Manual Camera Controls and RAW in Android Lby Joshua Ho on July 20, 2014 8:31 AM EST
For those that have followed the state of camera software in AOSP and Google Camera in general, it’s been quite clear that this portion of the experience has been a major stumbling block for Android. Third party camera applications are almost always worse for options and camera experience than first party ones. Manual controls effectively didn’t exist because the underlying camera API simply didn’t support any of this. Until recently, the official Android camera API has only supported three distinct modes. These modes were preview, still image capture, and video recording. Within these modes, capabilities were similarly limited. It wasn’t possible to do burst image capture in photo mode or take photos while in video mode. Manual controls were effectively nonexistent as well. Even something as simple as tap to focus wasn’t supported through Android’s camera API until ICS (4.0). In response to these issues, Android OEMs and silicon vendors filled the gap in capabilities with custom, undocumented camera APIs. While this opened up the ability to deliver much better camera experiences, these APIs were only usable in the OEM’s camera applications. If there were no manual controls, there was no way for users to get a camera application that had manual controls.
With Android L, this will change. Fundamentally, the key to understanding this new API is understanding that there are no longer distinct modes to work with. Photos, videos, and previews are all processed in the same exact way. This opens up a great deal of possibility, but also means more work on the part of the developer to do things correctly. Now, instead of sending capture requests in a given mode with global settings, individual requests for image capture are sent to a request queue and are processed with specific settings for each request.
This sounds simple enough, but the implications are enormous. First, image capture is much faster. Before, if the settings for an image changed the entire imaging pipeline would have to clear out before another image could be taken. This is because any image that entered the pipeline would have settings changed while processing, which means that the settings would be inconsistent and incorrect. This slowed things down greatly because of this wait period after each change to capture settings. With the new API, you simply request captures with specific settings (device dependent) so there’s no need to wait on the pipeline with settings changes. This dramatically increases the maximum capture rate regardless of the format used. In other words, the old API set changes globally. This slowed down image capture every time image settings changed because all of the images in the pipeline had to be discarded once the settings were changed. In the new API, settings are done on a per-image basis. This means that no discarding has to happen, which means image capture stays fast.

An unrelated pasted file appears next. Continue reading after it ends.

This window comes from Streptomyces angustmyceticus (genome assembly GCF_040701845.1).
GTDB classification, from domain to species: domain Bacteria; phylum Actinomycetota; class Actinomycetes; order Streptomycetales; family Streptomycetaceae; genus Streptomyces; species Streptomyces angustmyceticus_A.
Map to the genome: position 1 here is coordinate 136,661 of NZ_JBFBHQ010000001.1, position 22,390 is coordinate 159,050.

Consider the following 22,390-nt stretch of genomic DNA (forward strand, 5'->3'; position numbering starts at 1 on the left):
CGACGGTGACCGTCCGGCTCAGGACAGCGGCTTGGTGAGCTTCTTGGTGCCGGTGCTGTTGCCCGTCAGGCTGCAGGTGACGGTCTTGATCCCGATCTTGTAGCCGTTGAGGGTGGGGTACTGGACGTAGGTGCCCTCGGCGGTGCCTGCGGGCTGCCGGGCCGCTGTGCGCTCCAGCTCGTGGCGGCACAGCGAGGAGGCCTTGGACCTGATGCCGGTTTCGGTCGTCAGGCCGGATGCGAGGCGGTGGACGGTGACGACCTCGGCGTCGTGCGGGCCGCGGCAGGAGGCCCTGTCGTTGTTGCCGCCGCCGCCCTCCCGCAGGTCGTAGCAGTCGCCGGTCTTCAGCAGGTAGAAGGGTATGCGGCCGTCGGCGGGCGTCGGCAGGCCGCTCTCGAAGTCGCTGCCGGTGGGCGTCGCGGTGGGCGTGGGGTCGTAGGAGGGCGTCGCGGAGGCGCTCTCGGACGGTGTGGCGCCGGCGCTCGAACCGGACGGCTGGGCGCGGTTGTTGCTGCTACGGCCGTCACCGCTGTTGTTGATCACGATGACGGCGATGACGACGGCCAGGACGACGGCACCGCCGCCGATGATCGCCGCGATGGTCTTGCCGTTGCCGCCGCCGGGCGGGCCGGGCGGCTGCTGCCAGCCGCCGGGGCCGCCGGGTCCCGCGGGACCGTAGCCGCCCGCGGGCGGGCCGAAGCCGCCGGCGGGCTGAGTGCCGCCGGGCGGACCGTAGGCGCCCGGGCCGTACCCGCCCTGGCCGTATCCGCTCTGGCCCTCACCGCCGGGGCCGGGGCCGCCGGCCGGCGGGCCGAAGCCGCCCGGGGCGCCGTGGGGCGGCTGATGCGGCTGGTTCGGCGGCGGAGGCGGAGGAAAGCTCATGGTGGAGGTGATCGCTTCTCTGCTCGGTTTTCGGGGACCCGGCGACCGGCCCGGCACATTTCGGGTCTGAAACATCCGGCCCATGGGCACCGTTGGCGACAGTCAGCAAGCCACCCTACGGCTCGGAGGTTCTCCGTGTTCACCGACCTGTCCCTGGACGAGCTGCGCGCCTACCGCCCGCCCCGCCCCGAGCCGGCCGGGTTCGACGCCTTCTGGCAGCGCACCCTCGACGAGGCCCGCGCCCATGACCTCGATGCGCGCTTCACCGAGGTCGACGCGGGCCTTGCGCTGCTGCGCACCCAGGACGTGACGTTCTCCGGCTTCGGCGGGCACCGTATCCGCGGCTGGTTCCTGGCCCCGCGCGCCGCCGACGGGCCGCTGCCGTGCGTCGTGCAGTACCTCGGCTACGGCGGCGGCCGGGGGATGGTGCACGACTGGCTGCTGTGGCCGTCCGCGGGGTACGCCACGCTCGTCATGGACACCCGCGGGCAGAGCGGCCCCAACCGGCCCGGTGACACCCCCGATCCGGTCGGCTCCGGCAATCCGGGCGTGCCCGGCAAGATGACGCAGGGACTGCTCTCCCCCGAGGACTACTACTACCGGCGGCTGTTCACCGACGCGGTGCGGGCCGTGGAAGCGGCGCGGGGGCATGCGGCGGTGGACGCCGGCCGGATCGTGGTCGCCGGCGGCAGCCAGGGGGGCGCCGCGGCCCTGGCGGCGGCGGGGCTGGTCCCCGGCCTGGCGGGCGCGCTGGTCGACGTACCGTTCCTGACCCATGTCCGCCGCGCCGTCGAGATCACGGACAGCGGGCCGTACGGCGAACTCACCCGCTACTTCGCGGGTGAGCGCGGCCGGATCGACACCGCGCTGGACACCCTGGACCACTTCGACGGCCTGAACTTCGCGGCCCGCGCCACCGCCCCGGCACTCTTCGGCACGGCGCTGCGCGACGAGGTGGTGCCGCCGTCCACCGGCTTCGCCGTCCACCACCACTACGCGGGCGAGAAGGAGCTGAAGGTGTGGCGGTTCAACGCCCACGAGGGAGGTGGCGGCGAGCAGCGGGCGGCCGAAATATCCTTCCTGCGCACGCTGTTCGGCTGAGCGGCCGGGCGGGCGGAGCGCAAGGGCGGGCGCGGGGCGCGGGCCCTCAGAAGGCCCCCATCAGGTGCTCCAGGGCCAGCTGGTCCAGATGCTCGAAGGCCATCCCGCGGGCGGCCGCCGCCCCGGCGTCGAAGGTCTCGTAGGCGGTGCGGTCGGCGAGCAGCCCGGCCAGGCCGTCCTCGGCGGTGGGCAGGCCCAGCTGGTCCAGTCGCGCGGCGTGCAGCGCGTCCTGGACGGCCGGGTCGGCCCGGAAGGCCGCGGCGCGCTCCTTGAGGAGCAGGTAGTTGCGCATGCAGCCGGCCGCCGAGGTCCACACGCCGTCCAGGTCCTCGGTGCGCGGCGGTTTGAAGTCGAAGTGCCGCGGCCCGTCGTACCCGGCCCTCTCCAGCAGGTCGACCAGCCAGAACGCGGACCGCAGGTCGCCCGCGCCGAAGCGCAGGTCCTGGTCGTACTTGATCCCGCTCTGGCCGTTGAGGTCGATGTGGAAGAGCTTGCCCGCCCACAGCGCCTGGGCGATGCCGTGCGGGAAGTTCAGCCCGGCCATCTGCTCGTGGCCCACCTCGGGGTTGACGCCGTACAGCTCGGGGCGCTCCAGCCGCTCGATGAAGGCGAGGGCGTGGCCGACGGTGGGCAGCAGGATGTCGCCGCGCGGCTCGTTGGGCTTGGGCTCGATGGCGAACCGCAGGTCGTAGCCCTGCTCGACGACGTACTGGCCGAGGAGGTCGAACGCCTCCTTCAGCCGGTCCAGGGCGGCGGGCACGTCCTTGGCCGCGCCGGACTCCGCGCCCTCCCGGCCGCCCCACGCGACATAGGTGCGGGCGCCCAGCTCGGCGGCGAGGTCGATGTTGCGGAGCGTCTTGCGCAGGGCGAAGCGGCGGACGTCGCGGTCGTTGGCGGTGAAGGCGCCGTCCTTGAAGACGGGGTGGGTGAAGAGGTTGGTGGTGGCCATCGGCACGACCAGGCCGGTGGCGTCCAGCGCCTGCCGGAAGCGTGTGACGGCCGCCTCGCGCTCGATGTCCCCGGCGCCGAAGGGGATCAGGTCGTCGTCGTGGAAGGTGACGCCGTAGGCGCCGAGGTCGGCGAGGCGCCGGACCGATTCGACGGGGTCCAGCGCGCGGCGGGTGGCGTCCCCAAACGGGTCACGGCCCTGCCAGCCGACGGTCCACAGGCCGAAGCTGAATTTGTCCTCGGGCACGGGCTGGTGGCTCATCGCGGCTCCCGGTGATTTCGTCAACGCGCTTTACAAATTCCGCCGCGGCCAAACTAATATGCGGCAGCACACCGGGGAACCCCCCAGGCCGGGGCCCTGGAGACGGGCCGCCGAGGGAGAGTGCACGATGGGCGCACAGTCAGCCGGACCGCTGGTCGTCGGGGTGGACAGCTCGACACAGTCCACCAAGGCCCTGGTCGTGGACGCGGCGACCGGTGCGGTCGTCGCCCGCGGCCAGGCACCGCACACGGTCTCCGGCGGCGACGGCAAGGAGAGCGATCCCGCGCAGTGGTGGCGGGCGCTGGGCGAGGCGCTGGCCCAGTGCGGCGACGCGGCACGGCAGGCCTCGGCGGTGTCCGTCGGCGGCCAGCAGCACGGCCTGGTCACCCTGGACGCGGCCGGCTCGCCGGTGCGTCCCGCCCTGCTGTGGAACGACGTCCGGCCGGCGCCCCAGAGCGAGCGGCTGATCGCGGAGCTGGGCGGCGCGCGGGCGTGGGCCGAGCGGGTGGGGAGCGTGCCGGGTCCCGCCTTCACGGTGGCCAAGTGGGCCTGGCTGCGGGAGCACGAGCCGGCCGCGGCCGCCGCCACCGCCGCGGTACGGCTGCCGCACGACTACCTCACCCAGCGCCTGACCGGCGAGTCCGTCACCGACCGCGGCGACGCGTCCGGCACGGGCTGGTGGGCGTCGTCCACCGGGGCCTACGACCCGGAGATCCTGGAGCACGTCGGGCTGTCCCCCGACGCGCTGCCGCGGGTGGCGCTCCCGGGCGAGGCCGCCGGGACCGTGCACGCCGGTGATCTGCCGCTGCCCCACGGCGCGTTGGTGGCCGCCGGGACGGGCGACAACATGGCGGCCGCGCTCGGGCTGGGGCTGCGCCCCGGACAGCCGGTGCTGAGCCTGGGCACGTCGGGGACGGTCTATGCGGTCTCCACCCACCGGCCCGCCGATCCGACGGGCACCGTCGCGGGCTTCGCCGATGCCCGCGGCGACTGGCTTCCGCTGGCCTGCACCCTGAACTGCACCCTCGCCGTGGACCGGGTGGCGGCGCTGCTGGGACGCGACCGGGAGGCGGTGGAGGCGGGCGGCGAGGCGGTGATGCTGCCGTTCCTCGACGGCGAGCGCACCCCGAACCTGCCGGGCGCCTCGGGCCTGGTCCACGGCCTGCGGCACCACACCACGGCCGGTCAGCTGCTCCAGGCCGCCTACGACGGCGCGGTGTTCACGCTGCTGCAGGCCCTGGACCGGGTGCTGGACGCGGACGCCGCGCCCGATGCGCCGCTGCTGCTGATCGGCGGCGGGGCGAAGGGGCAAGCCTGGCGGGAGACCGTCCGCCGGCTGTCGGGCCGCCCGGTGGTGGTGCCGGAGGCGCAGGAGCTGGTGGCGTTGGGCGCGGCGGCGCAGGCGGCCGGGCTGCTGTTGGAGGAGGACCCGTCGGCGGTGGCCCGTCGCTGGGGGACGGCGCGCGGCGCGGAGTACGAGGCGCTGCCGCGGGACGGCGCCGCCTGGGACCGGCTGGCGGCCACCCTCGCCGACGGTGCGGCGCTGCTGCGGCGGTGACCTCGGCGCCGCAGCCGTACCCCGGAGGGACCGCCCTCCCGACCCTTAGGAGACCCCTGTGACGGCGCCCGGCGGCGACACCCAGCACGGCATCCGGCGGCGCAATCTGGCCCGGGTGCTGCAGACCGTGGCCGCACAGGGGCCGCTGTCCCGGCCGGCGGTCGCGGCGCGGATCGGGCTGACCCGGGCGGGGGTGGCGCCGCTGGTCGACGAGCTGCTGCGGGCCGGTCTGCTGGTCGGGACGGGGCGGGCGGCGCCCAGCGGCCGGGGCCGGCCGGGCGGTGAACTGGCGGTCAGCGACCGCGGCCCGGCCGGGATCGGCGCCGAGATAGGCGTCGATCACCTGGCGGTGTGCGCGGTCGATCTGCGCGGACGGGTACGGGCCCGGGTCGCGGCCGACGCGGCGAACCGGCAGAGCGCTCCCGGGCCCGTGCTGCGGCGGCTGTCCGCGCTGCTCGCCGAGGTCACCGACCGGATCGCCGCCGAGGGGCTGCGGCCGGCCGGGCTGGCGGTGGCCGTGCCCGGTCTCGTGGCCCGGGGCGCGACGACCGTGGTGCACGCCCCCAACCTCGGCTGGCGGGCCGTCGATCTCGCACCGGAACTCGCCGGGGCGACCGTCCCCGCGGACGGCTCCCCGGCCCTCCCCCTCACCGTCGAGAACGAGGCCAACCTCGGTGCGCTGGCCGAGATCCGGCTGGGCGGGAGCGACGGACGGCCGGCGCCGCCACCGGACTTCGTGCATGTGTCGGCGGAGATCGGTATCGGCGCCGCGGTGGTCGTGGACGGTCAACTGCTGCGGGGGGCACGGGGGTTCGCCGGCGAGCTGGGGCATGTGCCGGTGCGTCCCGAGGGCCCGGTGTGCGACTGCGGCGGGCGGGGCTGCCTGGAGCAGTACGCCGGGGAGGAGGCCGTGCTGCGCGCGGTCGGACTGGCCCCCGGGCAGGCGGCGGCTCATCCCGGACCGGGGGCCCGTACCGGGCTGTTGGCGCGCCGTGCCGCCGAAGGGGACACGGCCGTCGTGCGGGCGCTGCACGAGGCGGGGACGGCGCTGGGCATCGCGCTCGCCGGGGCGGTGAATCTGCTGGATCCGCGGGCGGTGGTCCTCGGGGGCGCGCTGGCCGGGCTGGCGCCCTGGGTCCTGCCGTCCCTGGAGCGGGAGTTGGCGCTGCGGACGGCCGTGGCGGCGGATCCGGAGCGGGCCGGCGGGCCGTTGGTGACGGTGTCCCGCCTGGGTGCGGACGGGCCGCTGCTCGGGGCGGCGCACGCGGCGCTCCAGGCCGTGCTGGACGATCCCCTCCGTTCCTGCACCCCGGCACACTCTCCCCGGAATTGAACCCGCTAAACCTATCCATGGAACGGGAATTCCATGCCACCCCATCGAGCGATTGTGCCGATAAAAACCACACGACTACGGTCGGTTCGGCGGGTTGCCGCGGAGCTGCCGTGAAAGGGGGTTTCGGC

The second implication is that the end user will have much more control over the settings that they can use. These have been discussed before in the context of iOS 8’s manual camera controls, but in effect it’s now possible to control shutter speed, ISO, focus, flash, white balance manually, along with options to control exposure level bias, exposure metering algorithms, and also select the capture format. This means that the images can be output as JPEG, YUV, RAW/DNG, or any other format that is supported.
While not an implication, the elimination of distinction between photo and video is crucial. Because these distinctions are removed, it’s now possible to do burst shots, full resolution photos while capturing lower resolution video, and HDR video. In addition, because the pipeline gives all of the information on the camera state for each image, Lytro-style image refocusing is doable, as are depth maps for post-processing effects. Google specifically cited HDR+ in the Nexus 5 as an example of what’s possible with the new Android camera APIs.
This new camera API will be officially released in Android L, and it’s already usable on the Android L preview for the Nexus 5. While there are currently no third party applications that take advantage of this API, there is a great deal of potential to make camera applications that greatly improve upon OEM camera applications. However, the most critical point to take away is that the new camera API will open up the possibility for applications that no one has thought of yet. While there are still issues with the Android camera ecosystem, with the release of Android L software won’t be one of them.